James Badge Dale on the Experience of Making ‘Mickey and the Bear’ and His Disney+ Movie ‘Safety’

     December 2, 2019

From writer/director Annabelle Attanasio, the indie drama Mickey and the Bear follows Mickey Peck (Camila Morrone), a teenager in the town of Anaconda, Montana, who finds herself responsible for taking care of her opioid-addicted veteran father Hank (James Badge Dale), as they’re both still grieving the loss of her mother. While fantasizing about living life on her own terms and wondering what it might be like to pursue her dreams, Mickey is faced with the impossible choice between family and her independence.

At the film’s Los Angeles press day, Collider got the opportunity to sit down with James Badge Dale for an in-depth chat about why he was so drawn to Mickey and the Bear, trusting your director, the collaboration in making an independent film, playing a spontaneous and unpredictable character, finding who Hank is, ultimately having a great time on this shoot, and what he did to unwind when filming was done. He also talked about his upcoming Starz series Hightown, and the upcoming Disney+ film Safety, based on an inspiring true story.

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Image via Utopia

Collider: When you come across material like this, where you can spend the length of a movie really exploring a relationship between two people, does that feel very rare, these days?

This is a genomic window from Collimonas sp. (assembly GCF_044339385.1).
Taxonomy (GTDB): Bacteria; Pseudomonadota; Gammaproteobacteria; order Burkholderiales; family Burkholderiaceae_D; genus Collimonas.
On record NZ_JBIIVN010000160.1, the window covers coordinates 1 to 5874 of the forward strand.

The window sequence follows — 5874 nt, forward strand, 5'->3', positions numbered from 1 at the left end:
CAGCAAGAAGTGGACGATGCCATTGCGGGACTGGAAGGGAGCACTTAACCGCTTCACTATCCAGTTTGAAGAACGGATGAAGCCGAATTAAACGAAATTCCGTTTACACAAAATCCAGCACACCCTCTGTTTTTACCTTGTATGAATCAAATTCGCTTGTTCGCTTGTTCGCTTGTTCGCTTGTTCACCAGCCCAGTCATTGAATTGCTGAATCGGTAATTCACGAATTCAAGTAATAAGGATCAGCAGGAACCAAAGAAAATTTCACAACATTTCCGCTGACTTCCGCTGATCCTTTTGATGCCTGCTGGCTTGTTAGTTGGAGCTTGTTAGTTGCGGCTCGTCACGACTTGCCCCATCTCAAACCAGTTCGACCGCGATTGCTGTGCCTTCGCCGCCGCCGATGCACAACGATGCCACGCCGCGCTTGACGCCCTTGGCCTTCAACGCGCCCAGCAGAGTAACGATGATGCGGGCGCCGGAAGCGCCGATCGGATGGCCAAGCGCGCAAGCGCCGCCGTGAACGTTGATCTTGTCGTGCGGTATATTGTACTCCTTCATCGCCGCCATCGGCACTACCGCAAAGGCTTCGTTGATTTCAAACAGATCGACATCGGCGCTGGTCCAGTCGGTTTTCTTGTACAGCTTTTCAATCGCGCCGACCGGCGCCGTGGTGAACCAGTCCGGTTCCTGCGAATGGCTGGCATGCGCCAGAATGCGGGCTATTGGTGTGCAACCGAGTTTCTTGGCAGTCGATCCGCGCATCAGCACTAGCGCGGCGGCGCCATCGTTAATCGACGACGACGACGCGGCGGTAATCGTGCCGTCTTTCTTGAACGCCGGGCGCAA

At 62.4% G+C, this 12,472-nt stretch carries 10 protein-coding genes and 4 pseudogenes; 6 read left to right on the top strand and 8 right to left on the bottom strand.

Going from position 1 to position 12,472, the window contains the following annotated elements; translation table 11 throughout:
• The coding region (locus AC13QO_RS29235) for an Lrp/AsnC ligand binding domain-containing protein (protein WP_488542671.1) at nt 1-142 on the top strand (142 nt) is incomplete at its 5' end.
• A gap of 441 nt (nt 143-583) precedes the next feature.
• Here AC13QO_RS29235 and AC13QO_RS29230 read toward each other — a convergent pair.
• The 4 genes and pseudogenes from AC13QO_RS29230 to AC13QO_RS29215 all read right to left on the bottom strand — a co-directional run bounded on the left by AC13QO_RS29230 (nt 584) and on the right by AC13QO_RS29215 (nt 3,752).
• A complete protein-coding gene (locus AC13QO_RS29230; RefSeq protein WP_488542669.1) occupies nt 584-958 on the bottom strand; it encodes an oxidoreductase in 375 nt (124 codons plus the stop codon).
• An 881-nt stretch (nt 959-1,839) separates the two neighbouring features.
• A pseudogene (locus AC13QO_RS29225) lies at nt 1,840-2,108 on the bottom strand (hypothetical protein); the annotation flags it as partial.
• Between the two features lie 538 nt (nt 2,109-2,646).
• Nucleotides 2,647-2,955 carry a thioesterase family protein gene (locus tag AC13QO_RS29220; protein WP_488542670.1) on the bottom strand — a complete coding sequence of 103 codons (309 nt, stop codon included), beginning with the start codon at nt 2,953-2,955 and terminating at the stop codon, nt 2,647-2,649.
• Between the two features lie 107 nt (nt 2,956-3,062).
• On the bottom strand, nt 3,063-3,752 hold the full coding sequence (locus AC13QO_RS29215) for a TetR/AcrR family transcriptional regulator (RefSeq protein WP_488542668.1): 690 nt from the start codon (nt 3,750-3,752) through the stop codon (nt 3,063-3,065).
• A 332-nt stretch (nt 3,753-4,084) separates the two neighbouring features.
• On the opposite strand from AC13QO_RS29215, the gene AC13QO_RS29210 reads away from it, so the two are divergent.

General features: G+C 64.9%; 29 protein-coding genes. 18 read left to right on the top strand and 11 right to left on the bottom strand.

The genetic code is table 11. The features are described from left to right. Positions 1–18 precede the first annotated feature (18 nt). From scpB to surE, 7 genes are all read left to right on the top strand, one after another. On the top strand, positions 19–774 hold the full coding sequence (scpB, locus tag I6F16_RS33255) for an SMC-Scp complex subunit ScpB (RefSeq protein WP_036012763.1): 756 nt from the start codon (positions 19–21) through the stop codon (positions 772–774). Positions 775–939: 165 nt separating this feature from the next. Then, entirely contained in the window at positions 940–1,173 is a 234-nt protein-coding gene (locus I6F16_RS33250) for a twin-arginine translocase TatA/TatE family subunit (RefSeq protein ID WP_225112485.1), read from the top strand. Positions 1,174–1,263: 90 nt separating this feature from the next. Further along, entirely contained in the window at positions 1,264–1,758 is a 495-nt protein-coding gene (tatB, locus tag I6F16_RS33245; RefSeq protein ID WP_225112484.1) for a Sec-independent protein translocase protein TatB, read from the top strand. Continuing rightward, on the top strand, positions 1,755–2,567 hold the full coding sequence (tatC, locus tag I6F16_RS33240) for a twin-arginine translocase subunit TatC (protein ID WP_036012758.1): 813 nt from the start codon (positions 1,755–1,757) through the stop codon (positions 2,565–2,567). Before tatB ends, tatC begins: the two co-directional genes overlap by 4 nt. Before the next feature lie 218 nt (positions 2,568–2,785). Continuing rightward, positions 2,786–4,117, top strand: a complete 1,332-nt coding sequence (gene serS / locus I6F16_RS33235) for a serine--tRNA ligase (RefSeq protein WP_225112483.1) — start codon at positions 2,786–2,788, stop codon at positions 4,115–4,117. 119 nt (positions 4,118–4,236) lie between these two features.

JAMES BADGE DALE: You know what? Yes, it is rare. When you find that material, I think it’s important that you jump on it. There’s not one word of exposition in Annie’s script. We’re just flowing back and forth. I had a really good sparring partner. Cami is a baller. She came to work, and I dug it.

When you read this, what most excited you about it and what were the questions that you had?

DALE: Whenever someone sends you a script from a first-time director, there’s a moment where you [wonder what it will be like]. I read it and was like, “Oh, it’s really good. Shit! Oh, no!” When you see material that is strong and unique and coming from a different perspective, and is also risky and it’s just all there, you start gravitating towards it. And then, you’re in a circumstance where you’re working with a first-time director, and there are some unknown quantities. And then, I saw her short film, Frankie Keeps Talking, which I recommend for everyone to see. She wrote, directed and starred in that, about a bad date, which is a totally different tone than our film, and in that moment, I was like, “I’m in!” We sat down and talked, and it was immediate. She’s such an artist. She’s so talented. Filmmaking is about trust. My job is to take the material, filter it, and give it back to the filmmaker, so that they trust me and I trust them. I trust Annie with my entire being.

How hard is that, as an actor, to essentially hand your work over to a director? How often has that lined up with the finished product for you?

DALE: Sometimes it doesn’t. That’s the thing, you never know. I’ve done some things, in my life, where I was like, “Wait a minute, how much are you paying me?” We’ve all gotta live. You go into everything wanting to make it the best it can be, and sometimes we fall short. Sometimes I’ve made movies where I’m like, “Oh, my god, that’s great. We made the movie we wanted to make.” And then, the audience just doesn’t respond to it. There are so many weird layers. And the, I’ve made movies where I’m like, “Wait a minute, I don’t know what we did here,” and everyone loves it. I don’t make movies for me. First of all, I’m not the filmmaker. The filmmaker makes a film, and I’m there to facilitate that. Everything else is just completely out of my hands. I hope people like it.

So, what is it about for you, then?